Limiting the methane emissions of cows 7


You perhaps remember the article on backpacks for cows’ farts I published this summer. It seems there is another way to limit methane emissions produced by bovines.

Collecting their manure – and thus the methane – could decrease global warming and provide energy as this greenhouse gas is quite similar to natural gas.

This seems to be a very good solution even if it would concern firstly large dairy farms where the amount of gas is enough to pay the installation.

According to EcoGeek:

As a greenhouse gas, methane is 21 times more powerful than carbon dioxide when it comes to retaining atmospheric heat.

And so, although it generally gets less face time in the press, it accounts for a disproportionately large chunk of global GHG emissions.

Where does the methane come from? Cows, mostly. At the tail end (pardon the pun) of their digestive system, they release methane; either directly or through the decomposition of their waste.

Capturing this methane, then, reduces GHG emissions. Additionally, cow-produced methane is a renewable energy source that, after a little cleaning, can be added into the natural gas pipeline. That is exactly what BioEnergy Solutions is doing in Kern County, CA.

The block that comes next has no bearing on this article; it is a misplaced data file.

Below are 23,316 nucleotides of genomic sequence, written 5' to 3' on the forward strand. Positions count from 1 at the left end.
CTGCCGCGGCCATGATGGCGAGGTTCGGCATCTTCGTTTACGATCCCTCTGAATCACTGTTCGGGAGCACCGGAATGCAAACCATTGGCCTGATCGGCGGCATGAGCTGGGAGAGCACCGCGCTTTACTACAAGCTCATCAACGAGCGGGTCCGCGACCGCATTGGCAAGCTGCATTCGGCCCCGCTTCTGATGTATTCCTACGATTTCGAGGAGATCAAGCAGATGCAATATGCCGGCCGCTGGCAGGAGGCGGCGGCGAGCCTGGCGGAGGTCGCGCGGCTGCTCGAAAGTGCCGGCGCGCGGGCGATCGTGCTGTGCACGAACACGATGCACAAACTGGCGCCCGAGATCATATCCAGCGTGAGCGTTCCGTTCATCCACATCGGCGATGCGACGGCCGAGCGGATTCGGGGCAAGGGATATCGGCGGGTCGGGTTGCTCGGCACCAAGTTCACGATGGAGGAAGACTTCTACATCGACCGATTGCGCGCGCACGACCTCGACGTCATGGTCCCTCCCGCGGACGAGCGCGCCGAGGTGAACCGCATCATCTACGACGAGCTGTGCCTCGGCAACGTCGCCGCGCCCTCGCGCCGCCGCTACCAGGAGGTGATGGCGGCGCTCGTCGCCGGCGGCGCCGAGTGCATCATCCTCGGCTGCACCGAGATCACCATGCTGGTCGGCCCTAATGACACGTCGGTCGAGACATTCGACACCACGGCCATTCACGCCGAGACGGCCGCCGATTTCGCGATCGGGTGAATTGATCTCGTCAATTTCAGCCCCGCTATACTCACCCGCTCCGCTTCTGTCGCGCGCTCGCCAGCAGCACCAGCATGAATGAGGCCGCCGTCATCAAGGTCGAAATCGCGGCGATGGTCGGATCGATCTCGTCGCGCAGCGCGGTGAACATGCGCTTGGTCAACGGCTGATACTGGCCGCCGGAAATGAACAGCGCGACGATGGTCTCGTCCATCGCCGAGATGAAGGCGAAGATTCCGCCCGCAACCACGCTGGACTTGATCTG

They have recruited three large local dairies to harness the 650,000 cubic feet of gas emitted by their 6,500 dairy cows. That’s enough to power a couple hundred thousand California homes!

On each farm, all the cow manure is collected and mixed with water in a covered lagoon-like area. This causes the manure to decompose and release methane.

BioEnergy built the pipelines to connect the three farms, collect all the methane, treat it so that it meets natural gas standards, and finally feed it into a PG&E pipeline.

Obviously, the benefits of cow-produced biogas do not extend very far beyond those regions rife with dairy farms.

But in Kern, there are still six other major dairy farms that could be tapped, which would triple the benefits currently in place. Let’s hope they wake up and smell the… coffee.

This is a brilliant idea. I guess this kind of installation will become widespread as natural gas increase.

To conclude, the image illustrating this post is the cover of the Pink Floyd’s album Atom Heart Mother, one of my favourite albums.


Leave a comment

Your email address will not be published. Required fields are marked *

7 thoughts on “Limiting the methane emissions of cows

  • Cerium

    Stop tell absurditys, the reason of the pollution is mostly the CO2 produce by cars, and not the methane produce by bovines… Should we stop to fart too ? To stop pollution ? Don’t use a car/or use bus is more intelligent in my opinion 😉

  • Edouard Post author

    If it was only cars…

    no, there is also the energy sector (see previous topic), housing, transport (as you mention) and agriculture.

    According to wikipedia, quoting the UN:

    According to the United Nations, the livestock sector (primarily cows, chickens, and pigs) emerges as one of the top two or three most significant contributors to our most serious environmental problems, at every scale from local to global.

    Livestock production occupies 70% of all land used for agriculture, or 30% of the land surface of the planet.[39]

    It is one of the largest sources of greenhouse gases—responsible for 18% of the world’s greenhouse gas emissions as measured in CO2 equivalents. By comparison, all transportation emits 13.5% of the CO2.